L is for the looking glass, the mirror, our reflection. When we look into it we see ourselves. When we look into the canon we see ourselves. And for works that survive it was the same 100 years ago and 100 years before that and 100 years before that. How do these works endure? Is it because when we look back, we do so through the lens of the canon? That the canon is all that remains visible. Or is it deeper than that still? Perhaps we could say that the canon is what makes the visible visible. It is not a description of the world, or a kind of shorthand summary of times past, but the possibility of our understanding anything at all.
M is for mourning. The canon is about going back, grieving, building altars to the dead. There are some who insist that all art is a kind of mourning, a building of monuments to honour the dead world. The canon is the shape of mourning, a ritual of loss.
N is for now you see it now you don’t. For the disappearing canon. One canon slips away and another rises to take its place. The new canon inaugurates a present that extends infinitely in all directions. This is what we like now. This is what we have always liked, will always like.
O is for obla-dee obla-da, ooh baby baby—for all the nonsense that makes its way into the canon. While you slave away at another masterpiece you wonder why, the canon is already stuffed with the trivia of great minds. The canon would rather add the shopping list of an acknowledged artist than a great work by you.
P is for personal connections. For sleeping your way to the top. For writing about your friends. It’s important to understand that the canon is always made by friends. By people who drink the same beer. Laugh at the same jokes. By small communities that depend on limits, exclusion, outcasts, scapegoating. The canon makes a scapegoat of history, raising itself in the place of memory.
Q is for quotation, for reciting moments of the dead, for using our mouth to suck on the language of the past. Quotations hover between two states—between honouring the dead and necrophilia, between granting the past its due and crawling into its bed determined to fuck everything in sight.
R is for repetition. What if we only used our words once? What if our language was made up of words that were like the lines on our thumb? Unique, individual, subjective. Without repeating ourselves there’s no way to understand anything. Without repeating ourselves there’s no way to understand anything. What we are told to repeat the most: that’s the canon. The order of repetition.
S is for sorry you didn’t make it, sorry you didn’t get in, sorry there’s no room. The canon gains its strength from all those who are left out, from all the rejection notices and refusals. The canon is a class system without a middle class, either you’re in or you’re out.
T is for trying, and trying again. For: there’s always next year, you did your best, it’s not how you play it’s how… T is for the words you say when words aren’t enough.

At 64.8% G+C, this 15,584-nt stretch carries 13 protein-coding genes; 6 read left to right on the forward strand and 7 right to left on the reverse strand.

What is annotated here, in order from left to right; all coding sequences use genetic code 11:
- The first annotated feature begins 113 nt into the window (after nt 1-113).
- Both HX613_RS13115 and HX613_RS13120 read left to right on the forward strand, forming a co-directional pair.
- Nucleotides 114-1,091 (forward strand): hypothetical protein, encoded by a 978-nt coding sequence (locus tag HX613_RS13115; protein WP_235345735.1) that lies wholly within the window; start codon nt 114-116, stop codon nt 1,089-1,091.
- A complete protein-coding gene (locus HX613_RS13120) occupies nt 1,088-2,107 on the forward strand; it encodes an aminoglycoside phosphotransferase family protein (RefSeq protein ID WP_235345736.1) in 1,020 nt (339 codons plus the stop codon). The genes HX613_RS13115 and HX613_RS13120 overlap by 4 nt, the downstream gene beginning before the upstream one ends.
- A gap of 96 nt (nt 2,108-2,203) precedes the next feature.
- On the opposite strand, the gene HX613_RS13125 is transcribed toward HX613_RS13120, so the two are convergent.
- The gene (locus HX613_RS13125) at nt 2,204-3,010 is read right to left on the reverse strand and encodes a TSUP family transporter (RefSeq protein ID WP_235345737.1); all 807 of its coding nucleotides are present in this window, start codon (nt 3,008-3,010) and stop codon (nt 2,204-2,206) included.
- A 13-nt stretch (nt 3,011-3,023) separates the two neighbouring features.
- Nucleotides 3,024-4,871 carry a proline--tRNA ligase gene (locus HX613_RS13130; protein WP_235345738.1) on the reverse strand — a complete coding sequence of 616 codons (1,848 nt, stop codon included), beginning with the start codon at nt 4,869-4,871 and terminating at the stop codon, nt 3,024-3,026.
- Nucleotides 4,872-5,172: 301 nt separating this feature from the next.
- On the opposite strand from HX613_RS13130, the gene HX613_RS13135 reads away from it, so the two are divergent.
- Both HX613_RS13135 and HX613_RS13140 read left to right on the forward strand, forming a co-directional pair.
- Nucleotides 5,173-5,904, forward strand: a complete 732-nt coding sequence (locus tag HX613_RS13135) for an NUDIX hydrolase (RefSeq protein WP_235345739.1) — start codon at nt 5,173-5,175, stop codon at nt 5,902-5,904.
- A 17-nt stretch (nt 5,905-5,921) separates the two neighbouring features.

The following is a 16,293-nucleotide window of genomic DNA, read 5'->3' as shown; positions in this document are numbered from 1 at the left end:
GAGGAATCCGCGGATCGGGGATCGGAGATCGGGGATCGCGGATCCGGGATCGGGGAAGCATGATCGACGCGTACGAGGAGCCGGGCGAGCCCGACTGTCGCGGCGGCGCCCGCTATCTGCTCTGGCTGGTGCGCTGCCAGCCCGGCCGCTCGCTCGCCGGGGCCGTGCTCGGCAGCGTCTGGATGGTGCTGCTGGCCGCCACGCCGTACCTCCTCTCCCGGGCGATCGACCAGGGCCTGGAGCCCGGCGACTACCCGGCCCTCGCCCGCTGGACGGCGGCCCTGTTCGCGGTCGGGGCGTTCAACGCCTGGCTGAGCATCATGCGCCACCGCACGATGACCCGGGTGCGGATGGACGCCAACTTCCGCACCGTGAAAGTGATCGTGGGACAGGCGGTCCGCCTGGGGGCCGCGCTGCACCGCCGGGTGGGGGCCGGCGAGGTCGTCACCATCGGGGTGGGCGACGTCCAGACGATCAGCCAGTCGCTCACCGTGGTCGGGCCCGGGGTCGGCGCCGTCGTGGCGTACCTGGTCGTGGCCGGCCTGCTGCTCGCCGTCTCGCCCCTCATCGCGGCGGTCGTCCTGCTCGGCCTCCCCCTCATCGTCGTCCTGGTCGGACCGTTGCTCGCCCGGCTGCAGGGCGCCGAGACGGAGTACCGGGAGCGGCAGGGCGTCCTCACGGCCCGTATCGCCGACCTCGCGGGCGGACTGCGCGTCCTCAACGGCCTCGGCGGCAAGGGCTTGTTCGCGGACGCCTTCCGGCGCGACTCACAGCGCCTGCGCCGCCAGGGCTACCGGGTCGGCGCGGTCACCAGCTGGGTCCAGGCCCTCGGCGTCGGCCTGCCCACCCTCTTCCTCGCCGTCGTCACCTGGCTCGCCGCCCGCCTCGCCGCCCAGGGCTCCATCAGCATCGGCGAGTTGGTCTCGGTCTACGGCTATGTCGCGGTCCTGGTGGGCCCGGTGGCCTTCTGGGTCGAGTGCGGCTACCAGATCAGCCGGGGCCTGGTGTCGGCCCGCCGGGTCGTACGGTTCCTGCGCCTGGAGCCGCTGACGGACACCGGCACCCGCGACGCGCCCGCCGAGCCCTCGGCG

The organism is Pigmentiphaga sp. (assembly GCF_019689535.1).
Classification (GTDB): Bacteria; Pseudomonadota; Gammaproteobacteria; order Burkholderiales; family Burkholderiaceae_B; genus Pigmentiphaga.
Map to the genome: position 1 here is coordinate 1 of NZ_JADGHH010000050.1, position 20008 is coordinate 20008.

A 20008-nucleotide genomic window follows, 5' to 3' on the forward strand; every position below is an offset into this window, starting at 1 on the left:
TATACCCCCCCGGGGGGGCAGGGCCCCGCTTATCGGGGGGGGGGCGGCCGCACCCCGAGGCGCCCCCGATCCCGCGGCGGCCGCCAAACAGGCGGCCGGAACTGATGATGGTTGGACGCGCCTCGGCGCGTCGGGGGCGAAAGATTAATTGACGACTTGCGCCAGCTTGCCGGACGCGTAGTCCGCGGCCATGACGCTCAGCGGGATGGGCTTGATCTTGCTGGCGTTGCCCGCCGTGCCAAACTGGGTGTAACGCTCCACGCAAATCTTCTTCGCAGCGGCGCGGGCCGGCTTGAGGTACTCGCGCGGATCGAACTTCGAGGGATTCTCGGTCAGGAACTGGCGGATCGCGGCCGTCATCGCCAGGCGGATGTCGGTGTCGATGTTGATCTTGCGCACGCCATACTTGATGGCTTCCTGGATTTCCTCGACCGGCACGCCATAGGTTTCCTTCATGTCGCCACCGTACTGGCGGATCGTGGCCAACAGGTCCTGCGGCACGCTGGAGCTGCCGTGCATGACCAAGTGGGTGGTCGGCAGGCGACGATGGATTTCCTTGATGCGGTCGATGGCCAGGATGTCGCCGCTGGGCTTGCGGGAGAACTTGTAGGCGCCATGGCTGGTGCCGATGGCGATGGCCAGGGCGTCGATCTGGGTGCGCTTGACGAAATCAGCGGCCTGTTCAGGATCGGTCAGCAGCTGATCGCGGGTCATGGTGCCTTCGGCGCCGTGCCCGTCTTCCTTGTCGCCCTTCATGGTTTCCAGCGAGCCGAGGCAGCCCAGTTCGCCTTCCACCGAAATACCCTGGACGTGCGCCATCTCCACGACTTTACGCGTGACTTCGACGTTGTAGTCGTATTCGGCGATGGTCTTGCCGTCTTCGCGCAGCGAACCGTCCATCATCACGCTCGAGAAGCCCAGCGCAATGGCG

U is for numero uno, the winner. The winner is the top ten, the favourite, the best. The winner is the survivor, the first one to cross the finish line of history, the one whose picture you can see on t-shirts and bubble gum cards, bedsheets and beer coasters, baseball hats and matchbooks. The winner is everywhere, like an elevator fart, or gas blown into a closed container, the winner expands until it covers all of the available space.
V is for vogue. For canons that may last just a few days, or a few months, or an afternoon. For canons that may be shared just between a few close friends. For canons that may be rubbed, inserted, inhaled, ingested, spread on toast or between the cheeks.
W is for the great white way. If the canon sometimes appears invisible, it is because for years it was written with white ink on white paper. In this way it assumes the condition of writing, it is the white page that makes writing visible, the glare that appears from the report of the canon, the white blast securing new territories, new lines of division. Four hundred years ago sailors took arms overseas, now we send the canon by fax modem.
X is for experimental film. What does it mean to be part of a canon of experimental film? To be at the centre of a marginal practice? I spoke to a filmmaker at this year’s festival whose film is showing in someone’s top ten list. This film has now shown three times at the festival. For six years he has worked on a new film, and when it was done he submitted it to this festival. But it was refused. The festival only wanted to show his old film. Because he is married to the past, he has already become a ghost, eaten alive by his own history. Naturally, everyone envies him his success.
Y is for why me, why her, why him, why now? Y is for the questions the canon admits, each interrogation spawning the next, until the canon appears floating in the midst of a vast query, a lonely answer in a world of questions.
Z is for Zlapotropolis—a 9 minute b/w film produced in the early part of this century by a couple of twins from Sudbury. While it was heralded at the time as an event in cinematic history that would rival the introduction of the close-up, it was lost in a freak fire and never heard of again.
Originally published in: Take One, Fall 1993 and LIFT Newsletter, Jan. 1994.